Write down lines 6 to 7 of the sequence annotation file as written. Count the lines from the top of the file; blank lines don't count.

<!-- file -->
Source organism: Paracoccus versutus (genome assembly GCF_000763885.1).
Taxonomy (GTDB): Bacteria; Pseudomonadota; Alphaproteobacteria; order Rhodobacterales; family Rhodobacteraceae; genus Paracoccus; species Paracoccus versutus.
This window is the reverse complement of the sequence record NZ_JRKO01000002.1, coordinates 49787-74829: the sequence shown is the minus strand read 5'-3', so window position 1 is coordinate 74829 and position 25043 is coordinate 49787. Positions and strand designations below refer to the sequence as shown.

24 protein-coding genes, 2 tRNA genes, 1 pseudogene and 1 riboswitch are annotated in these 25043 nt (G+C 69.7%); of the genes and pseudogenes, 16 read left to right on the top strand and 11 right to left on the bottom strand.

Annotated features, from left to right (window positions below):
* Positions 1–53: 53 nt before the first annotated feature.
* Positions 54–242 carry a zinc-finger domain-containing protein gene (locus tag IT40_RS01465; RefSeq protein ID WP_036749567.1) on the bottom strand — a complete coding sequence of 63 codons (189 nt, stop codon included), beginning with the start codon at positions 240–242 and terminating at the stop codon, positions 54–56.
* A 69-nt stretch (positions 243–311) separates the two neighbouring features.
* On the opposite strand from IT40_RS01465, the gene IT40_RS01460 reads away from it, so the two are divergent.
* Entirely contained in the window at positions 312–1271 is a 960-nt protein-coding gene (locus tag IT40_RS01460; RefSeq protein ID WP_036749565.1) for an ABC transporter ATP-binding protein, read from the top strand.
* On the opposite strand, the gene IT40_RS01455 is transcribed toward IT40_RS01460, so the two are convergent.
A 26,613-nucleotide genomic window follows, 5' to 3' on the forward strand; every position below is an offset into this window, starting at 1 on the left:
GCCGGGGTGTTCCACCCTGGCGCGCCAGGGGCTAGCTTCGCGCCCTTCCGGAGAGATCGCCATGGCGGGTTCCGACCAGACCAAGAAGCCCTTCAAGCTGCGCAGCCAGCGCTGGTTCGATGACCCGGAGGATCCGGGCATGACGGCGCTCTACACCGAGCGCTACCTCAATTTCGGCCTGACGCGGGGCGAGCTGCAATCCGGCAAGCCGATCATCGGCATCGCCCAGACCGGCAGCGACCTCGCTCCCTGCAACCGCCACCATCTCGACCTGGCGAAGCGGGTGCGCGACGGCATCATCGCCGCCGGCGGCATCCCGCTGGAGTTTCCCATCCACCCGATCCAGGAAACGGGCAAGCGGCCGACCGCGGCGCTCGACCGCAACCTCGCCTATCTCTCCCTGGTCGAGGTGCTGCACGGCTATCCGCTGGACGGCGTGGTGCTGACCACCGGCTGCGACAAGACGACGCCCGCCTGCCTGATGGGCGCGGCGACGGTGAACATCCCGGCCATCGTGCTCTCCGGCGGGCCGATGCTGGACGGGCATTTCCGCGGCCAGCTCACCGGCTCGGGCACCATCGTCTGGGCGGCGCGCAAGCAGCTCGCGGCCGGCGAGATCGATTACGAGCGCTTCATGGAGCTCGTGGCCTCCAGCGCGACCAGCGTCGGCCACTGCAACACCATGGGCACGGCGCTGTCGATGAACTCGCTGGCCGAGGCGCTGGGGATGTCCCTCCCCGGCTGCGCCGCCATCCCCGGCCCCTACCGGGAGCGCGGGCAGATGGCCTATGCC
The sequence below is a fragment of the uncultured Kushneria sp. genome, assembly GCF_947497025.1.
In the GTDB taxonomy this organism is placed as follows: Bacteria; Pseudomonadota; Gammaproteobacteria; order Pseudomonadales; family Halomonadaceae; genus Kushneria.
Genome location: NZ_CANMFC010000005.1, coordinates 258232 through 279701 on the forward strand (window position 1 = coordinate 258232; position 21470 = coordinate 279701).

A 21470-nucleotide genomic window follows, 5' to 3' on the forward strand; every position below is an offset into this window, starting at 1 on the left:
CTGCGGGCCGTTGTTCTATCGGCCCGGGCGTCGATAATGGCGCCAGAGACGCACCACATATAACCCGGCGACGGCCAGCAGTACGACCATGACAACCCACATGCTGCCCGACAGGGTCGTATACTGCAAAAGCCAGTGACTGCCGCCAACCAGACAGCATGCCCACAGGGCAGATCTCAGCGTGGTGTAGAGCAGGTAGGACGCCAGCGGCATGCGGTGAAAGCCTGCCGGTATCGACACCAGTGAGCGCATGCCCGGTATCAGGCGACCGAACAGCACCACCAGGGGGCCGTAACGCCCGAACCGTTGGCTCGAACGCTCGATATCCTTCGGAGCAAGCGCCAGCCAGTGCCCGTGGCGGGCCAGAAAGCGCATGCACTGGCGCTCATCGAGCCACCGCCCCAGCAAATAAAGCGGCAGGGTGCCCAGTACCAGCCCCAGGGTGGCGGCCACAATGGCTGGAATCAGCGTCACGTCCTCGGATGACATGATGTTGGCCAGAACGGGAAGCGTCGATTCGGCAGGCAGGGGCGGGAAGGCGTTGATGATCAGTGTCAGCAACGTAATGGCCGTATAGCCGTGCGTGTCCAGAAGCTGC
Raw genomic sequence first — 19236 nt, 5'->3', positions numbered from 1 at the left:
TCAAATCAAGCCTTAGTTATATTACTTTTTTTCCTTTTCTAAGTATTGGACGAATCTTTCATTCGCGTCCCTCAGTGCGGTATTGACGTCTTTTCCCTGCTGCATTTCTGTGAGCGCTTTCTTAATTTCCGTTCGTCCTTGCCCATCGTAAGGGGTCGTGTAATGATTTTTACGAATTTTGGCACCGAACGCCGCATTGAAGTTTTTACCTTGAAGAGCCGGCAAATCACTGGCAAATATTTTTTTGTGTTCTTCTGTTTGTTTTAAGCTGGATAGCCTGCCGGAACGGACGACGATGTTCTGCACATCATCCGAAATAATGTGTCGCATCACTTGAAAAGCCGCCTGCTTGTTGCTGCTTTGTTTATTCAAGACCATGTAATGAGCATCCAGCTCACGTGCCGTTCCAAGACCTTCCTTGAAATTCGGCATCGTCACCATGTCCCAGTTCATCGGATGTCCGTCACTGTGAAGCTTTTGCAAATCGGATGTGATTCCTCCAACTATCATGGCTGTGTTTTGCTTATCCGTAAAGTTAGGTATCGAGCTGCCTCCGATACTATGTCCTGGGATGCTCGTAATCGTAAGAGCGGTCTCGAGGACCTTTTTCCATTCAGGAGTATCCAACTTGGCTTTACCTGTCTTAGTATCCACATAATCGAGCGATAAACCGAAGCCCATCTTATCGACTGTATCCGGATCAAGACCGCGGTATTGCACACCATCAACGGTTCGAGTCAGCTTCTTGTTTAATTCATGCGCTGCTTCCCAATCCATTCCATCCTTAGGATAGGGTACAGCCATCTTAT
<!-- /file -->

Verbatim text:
* Positions 1–53: 53 nt before the first annotated feature.
* Positions 54–242 carry a zinc-finger domain-containing protein gene (locus tag IT40_RS01465; RefSeq protein ID WP_036749567.1) on the bottom strand — a complete coding sequence of 63 codons (189 nt, stop codon included), beginning with the start codon at positions 240–242 and terminating at the stop codon, positions 54–56.